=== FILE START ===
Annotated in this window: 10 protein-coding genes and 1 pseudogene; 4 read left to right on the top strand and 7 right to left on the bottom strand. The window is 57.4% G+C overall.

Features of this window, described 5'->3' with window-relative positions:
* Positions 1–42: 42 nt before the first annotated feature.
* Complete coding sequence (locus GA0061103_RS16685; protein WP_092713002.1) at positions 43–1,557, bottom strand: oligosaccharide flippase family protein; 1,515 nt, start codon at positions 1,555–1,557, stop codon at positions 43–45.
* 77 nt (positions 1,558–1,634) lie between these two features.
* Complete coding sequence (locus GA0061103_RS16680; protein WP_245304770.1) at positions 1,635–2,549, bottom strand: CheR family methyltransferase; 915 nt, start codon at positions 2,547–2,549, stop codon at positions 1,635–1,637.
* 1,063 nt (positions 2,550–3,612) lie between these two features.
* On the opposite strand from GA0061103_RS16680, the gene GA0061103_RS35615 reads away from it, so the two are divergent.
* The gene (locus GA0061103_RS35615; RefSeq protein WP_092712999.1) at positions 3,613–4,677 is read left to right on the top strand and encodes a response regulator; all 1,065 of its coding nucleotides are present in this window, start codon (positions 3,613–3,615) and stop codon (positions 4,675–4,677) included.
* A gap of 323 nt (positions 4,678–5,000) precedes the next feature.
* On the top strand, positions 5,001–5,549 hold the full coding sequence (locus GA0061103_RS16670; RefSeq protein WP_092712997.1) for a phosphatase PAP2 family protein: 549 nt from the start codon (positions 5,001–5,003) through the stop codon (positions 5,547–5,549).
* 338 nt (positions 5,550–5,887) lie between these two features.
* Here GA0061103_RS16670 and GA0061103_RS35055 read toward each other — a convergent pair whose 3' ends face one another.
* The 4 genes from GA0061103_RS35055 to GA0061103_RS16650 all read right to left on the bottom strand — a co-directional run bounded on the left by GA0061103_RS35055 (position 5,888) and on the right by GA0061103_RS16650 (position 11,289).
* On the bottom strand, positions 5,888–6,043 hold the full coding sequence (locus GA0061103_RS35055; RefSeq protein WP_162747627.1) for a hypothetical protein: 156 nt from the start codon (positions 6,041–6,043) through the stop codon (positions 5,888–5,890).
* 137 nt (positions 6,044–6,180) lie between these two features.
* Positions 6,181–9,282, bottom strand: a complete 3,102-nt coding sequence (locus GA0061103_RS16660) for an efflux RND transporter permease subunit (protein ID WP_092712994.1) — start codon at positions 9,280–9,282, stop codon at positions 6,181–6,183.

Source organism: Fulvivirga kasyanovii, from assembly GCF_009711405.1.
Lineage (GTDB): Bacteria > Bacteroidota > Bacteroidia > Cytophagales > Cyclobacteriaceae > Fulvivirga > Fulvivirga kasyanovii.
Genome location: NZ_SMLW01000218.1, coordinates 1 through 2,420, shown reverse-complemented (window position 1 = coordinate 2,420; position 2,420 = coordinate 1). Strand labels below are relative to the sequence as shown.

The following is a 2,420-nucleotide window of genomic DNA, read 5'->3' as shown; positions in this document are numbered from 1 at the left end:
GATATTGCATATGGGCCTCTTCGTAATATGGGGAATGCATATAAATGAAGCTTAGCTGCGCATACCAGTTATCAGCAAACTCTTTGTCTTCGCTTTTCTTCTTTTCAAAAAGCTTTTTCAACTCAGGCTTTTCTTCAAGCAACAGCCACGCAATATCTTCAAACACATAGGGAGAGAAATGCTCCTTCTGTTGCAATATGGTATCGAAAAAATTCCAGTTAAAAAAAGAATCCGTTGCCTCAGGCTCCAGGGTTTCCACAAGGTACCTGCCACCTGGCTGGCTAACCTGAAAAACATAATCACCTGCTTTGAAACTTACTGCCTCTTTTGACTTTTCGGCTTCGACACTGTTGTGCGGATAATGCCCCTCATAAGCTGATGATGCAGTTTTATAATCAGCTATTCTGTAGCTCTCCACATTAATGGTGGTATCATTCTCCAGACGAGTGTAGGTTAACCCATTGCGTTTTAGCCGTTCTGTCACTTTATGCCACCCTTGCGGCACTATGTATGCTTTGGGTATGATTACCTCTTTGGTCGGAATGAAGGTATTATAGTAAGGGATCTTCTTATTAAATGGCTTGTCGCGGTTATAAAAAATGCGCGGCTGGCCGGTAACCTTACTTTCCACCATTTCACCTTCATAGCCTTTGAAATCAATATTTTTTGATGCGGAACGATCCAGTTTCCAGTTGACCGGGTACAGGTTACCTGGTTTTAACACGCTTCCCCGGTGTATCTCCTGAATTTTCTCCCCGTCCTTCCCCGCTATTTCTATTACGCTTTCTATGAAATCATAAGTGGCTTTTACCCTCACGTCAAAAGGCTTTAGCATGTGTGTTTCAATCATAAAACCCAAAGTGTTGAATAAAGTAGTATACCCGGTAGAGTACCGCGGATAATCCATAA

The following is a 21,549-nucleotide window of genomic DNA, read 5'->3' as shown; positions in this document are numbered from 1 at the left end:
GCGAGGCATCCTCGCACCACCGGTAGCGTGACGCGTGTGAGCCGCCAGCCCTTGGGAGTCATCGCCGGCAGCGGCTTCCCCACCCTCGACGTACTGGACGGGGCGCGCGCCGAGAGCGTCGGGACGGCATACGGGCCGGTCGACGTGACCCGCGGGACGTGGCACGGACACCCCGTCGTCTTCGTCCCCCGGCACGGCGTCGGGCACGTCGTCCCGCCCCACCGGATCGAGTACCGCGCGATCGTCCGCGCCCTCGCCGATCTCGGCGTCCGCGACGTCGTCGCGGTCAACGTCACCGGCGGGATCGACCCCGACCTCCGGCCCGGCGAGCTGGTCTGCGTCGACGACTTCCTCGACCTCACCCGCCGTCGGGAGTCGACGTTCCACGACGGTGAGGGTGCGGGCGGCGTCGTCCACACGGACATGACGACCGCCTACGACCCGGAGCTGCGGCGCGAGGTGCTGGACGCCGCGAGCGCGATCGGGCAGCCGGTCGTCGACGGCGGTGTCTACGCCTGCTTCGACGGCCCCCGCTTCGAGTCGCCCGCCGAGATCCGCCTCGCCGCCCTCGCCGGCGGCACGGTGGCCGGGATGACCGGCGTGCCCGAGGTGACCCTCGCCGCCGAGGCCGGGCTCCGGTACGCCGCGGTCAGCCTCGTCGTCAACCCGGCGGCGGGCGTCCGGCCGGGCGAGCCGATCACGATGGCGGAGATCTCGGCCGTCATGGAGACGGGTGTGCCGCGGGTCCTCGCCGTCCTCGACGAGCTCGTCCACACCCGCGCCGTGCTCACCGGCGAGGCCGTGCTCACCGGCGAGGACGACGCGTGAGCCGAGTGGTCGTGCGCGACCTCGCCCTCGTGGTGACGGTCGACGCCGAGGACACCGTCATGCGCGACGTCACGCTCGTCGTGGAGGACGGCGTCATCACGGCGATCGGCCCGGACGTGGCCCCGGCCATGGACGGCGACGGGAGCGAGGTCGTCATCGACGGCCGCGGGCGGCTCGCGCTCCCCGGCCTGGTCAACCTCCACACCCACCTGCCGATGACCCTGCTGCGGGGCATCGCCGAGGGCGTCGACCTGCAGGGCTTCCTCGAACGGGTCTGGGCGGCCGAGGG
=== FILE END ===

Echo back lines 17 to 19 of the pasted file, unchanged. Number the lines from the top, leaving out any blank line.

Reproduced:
* Positions 6,181–9,282, bottom strand: a complete 3,102-nt coding sequence (locus GA0061103_RS16660) for an efflux RND transporter permease subunit (protein ID WP_092712994.1) — start codon at positions 9,280–9,282, stop codon at positions 6,181–6,183.

Source organism: Fulvivirga kasyanovii, from assembly GCF_009711405.1.
Lineage (GTDB): Bacteria > Bacteroidota > Bacteroidia > Cytophagales > Cyclobacteriaceae > Fulvivirga > Fulvivirga kasyanovii.